The one minus is the colorless, somewhat restrained RPO violins. This is music of color (some would argue that's *all* it is), and while the lower strings and the winds are marvelous, the violins don't sound like they're on the same page in some instances. There are very good moments in this performance that could have been GREAT moments, if the strings had more expression, more body, if they just *gave* more Still, this is a great recording (and unlike Previn's RCA recording with the LSO it's uncut), and it is highly recommended. A superb sonic demo disc too.
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30 of 34 people found the following review helpful By Interplanetary Funksmanship on October 27, 2000
Format: Audio CD
The 1973 Ormandy version of the Rachmaninoff Second is my personal favorite, even more than the Previn, which itself is very passionate and energetic. One of the false charges critics level against Ormandy was that his famed "Philadelphia Sound" was a uniformly applied formula of warm, lush string tonality. This simplistic contention ignores the peerless contributions of the brass, winds and percussion. But, most importantly, it ignores Eugene Ormandy's complete and subtle understanding of the music he conducted. Like Erich Leinsdorf, Ormandy could memorize a score in a few hours. Like Toscanini, Ormandy comprehended the score on an intuitive, emotional, level.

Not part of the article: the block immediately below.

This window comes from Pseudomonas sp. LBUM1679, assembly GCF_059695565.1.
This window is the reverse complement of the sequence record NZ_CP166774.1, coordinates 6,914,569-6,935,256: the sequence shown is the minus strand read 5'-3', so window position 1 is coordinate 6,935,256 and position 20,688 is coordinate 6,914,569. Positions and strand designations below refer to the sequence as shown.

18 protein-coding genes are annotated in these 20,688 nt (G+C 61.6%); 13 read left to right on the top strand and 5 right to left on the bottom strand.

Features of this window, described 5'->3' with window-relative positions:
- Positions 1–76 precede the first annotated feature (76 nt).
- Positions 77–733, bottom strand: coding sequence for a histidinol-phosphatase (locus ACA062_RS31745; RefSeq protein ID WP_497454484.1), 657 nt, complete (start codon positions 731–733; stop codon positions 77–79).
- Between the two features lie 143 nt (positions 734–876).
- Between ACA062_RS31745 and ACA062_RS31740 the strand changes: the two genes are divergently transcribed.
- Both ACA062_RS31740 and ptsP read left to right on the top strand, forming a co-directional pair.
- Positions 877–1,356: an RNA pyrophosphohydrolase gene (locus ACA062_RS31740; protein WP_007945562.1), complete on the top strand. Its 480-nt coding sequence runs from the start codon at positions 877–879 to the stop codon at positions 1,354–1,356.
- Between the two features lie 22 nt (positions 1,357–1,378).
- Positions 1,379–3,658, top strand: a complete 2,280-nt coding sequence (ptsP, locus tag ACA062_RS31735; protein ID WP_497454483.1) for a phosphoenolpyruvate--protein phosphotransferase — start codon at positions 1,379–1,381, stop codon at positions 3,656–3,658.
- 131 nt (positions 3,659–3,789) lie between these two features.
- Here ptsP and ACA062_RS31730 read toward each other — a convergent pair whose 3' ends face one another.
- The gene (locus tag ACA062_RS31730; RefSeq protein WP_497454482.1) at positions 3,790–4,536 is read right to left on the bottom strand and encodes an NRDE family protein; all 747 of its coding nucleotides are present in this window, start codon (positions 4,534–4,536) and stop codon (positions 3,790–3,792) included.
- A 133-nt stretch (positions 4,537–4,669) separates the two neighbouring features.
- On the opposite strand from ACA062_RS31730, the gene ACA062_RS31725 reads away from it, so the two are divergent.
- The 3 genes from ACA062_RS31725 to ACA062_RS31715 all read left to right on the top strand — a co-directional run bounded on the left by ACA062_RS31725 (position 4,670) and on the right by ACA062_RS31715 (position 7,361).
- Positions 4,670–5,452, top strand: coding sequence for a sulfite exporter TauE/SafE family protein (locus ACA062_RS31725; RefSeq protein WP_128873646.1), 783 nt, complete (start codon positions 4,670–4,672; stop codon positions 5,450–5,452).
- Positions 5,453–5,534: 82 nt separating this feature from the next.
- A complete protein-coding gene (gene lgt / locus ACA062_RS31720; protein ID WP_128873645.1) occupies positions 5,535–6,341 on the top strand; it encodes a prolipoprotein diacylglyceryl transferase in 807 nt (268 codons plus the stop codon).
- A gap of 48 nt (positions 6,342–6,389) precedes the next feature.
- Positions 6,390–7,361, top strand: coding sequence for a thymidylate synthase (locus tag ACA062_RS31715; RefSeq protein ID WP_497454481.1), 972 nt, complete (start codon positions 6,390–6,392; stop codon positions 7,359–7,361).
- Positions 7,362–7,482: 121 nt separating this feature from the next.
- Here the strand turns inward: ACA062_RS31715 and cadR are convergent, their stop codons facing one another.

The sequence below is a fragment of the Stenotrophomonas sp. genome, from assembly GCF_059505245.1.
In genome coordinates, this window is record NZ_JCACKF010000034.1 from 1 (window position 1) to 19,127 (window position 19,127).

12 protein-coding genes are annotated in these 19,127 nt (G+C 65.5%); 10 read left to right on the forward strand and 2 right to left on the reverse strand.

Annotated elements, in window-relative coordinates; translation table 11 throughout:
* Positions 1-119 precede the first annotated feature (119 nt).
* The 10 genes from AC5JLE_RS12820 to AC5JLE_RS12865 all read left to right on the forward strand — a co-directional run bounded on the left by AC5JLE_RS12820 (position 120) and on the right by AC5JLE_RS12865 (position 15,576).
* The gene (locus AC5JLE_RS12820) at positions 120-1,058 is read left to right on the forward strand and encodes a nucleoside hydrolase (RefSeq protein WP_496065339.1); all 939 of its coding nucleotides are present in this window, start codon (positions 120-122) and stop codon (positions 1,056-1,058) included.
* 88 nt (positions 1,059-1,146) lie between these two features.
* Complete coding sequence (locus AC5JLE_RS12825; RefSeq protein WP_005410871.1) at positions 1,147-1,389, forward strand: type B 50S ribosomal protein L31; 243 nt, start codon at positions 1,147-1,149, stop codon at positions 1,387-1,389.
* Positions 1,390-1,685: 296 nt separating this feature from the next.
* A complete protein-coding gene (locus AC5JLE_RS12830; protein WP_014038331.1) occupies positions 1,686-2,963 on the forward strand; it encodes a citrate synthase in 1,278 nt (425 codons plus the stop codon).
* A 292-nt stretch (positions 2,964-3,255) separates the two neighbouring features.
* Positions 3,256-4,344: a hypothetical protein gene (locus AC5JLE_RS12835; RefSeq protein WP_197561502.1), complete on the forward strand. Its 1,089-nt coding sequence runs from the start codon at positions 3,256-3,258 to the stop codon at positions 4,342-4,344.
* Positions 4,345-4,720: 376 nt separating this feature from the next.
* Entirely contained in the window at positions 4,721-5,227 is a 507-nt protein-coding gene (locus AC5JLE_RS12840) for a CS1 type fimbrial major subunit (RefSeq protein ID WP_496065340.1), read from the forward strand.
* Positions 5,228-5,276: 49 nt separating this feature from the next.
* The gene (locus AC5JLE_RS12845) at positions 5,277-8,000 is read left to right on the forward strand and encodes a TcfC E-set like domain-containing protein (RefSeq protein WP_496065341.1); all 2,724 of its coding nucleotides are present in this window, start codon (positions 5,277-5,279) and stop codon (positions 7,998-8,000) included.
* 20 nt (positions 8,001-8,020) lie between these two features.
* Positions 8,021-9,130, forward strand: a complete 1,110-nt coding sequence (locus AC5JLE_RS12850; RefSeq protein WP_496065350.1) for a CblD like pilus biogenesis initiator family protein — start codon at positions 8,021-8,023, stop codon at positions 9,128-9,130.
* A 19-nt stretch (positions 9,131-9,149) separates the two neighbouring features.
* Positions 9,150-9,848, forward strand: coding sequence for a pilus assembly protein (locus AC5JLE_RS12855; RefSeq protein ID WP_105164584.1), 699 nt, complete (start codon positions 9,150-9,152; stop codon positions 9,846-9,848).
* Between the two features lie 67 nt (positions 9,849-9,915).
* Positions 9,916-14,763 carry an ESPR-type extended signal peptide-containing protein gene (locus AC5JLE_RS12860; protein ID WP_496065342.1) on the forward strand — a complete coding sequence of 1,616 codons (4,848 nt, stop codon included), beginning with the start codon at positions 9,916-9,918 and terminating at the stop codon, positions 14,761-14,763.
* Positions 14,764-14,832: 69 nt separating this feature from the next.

This recording of the Rachmaninoff Second Symphony exemplifies this philosophy of conducting. Just as Sir John Barbirolli had a consumate, authoritative and implicit command of the music of Elgar and Sibelius, so did Eugene Ormandy possess the same qualities when it came to Rachmaninoff's. Whereas a conductor such as Stokowski or Previn (whose recording belongs in the Stokowski camp) would have command of the obvious, what gives the Ormandy recording its sense as an honest and thoroughly heartfelt performance is Ormandy's command of the intangible. What drives this performance are the nuances between and beneath the notes. A cursory listening could lead one to dismiss this performance as "formulaic," especially given the more "animated" performances out there. But with an understanding of Rachmaninoff's music, of his friendship with, and tutelage of, Ormandy, and of the ends to which Ormandy suboridinated the orchestra -- One realizes the "Philadelphia Sound" was hardly an end in itself.
The first movement opens in a state of dark melancholy.
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7 of 8 people found the following review helpful By Mark Zimmerman on September 11, 2008
Format: Audio CD
I like the way "RumCow" says it's still the same old 1985 sound even though Amazon lists it as being issued in 2002. Apparently, from what I've noticed after reading Amazon's stats on CD's for a long time this apparently must mean that it was reissued in 2002, but is still the same recording it was for sound and performance from when it was first in print back in '85. Well, this Bipolar Bear rates for both Sound and Performance in my database for CD's where I rate things on a scale of from 0 - 11, 11 being Superb, can't find anything to complain about at all. Well, I rated this an 11 when I first got it in '85 and, even by today's standards in digital recording it still deserves an 11 for both Sound and Performance. So, don't hesitate. If you want a Rachmaninov Second by all means get this recording. It's still one of the best out there, and now at a reduced price!

Mark Zimmerman, Chicago - the Bipolar Bear